An investigation of prefrontal cortical function in bipolar affective disorder patients , their 1st degree relatives and controls

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Mahon, Conall
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BA in Psychology
Dublin Business School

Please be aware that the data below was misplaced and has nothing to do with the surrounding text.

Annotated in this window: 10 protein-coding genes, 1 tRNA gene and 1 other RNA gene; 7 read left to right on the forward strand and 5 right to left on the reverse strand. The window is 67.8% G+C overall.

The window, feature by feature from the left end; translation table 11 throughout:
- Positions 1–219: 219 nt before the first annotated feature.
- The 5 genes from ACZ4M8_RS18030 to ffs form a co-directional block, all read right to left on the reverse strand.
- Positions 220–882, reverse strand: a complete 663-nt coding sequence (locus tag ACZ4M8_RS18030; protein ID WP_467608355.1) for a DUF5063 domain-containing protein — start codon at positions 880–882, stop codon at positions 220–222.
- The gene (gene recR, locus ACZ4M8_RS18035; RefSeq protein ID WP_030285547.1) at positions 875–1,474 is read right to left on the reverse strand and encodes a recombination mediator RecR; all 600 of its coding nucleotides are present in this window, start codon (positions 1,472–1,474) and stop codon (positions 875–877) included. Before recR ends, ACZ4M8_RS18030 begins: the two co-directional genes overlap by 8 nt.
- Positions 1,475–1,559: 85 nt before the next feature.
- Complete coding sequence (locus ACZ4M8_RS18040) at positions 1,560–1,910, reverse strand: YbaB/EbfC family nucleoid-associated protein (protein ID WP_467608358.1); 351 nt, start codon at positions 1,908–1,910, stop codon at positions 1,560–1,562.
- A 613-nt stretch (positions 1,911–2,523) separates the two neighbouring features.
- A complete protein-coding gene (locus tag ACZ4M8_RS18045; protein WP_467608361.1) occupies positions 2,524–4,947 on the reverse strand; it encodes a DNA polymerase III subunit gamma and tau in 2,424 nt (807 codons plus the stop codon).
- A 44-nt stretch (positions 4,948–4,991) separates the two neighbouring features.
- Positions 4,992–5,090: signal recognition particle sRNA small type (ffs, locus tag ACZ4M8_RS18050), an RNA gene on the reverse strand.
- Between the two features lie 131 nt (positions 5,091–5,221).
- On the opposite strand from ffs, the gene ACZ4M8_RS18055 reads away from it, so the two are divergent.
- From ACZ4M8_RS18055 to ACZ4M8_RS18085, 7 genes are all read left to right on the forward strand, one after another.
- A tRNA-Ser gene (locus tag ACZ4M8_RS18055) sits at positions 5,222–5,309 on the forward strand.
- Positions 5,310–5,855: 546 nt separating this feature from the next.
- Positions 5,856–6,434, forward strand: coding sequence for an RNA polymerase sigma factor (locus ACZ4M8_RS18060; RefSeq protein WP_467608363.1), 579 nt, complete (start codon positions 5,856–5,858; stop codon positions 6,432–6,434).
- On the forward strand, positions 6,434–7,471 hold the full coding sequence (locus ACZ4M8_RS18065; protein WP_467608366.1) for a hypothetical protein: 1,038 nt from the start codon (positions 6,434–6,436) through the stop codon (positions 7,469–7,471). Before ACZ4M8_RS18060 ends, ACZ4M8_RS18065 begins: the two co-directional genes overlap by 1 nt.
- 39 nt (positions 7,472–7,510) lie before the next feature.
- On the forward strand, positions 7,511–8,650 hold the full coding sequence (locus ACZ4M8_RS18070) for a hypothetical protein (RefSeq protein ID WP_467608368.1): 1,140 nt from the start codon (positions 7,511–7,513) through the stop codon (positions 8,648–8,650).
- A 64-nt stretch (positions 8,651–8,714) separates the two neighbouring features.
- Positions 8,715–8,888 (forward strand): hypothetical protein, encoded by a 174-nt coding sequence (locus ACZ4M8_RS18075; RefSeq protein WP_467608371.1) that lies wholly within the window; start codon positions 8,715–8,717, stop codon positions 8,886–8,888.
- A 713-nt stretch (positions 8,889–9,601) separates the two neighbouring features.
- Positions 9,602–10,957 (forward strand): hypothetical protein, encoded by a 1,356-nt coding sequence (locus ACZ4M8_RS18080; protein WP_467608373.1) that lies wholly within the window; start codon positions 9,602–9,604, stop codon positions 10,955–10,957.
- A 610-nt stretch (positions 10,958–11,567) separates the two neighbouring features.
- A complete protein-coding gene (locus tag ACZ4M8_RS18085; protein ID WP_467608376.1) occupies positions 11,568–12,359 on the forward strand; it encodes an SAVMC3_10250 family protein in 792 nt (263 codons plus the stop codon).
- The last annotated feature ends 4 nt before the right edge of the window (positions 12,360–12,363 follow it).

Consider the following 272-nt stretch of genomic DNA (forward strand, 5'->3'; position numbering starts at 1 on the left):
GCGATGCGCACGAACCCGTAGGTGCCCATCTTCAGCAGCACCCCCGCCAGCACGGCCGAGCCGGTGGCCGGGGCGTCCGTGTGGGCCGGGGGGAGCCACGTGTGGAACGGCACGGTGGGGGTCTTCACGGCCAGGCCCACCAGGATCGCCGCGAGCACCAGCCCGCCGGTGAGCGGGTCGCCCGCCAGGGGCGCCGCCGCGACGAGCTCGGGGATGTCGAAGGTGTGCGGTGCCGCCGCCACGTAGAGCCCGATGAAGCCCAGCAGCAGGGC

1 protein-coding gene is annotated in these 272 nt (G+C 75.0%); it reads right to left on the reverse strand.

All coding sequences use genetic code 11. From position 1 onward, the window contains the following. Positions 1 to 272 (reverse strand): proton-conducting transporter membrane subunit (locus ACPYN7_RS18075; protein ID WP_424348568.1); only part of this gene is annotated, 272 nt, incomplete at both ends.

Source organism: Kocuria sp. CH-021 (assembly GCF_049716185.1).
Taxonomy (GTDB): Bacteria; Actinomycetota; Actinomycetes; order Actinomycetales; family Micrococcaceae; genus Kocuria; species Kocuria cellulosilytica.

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Bipolar Affective Disorder (BPAD) is a common psychiatric illness with evidence supporting a high degree of genetic vulnerability. Current research is continuing to focus towards discovering possible genetic markers for the disorder, which in turn, may help in the eradication of the neurobiological mechanisms in the future. Essentially, neurocognitive endophenotypes may prove to be candidate markers in BPAD. 15 bipolar affective type 1 patients and 25 of their first-degree relatives were recruited from the St. Patrick's Hospital Bipolar Disorder Project in Dublin, Ireland. Global intelligence was measured in all individuals using the Wechsler Adult Intelligence Scale - Revised (WAIS-R). Executive function was assessed by using two psychometric tests. The tests used were the Wisconsin Card Sorting Test (WCST) and the Hayling Sentence Completion Task (HSCT). Normative data from the project database was used as controls. Relatives outperformed both controls and patients in the WCST. Controls were quicker than either relatives or patients in the HSCT, and patients had significantly more errors. Neurobiological correlates of the tests of executive function are discussed. Dorsal prefrontal function was found to be superior in relatives. Tests examining ventral prefrontal function showed dysfunction in the patient group while suggesting a more subtle dysfunction in the relative group. Ventral prefrontal cortical function may have potential as an endophenotypic marker for BPAD.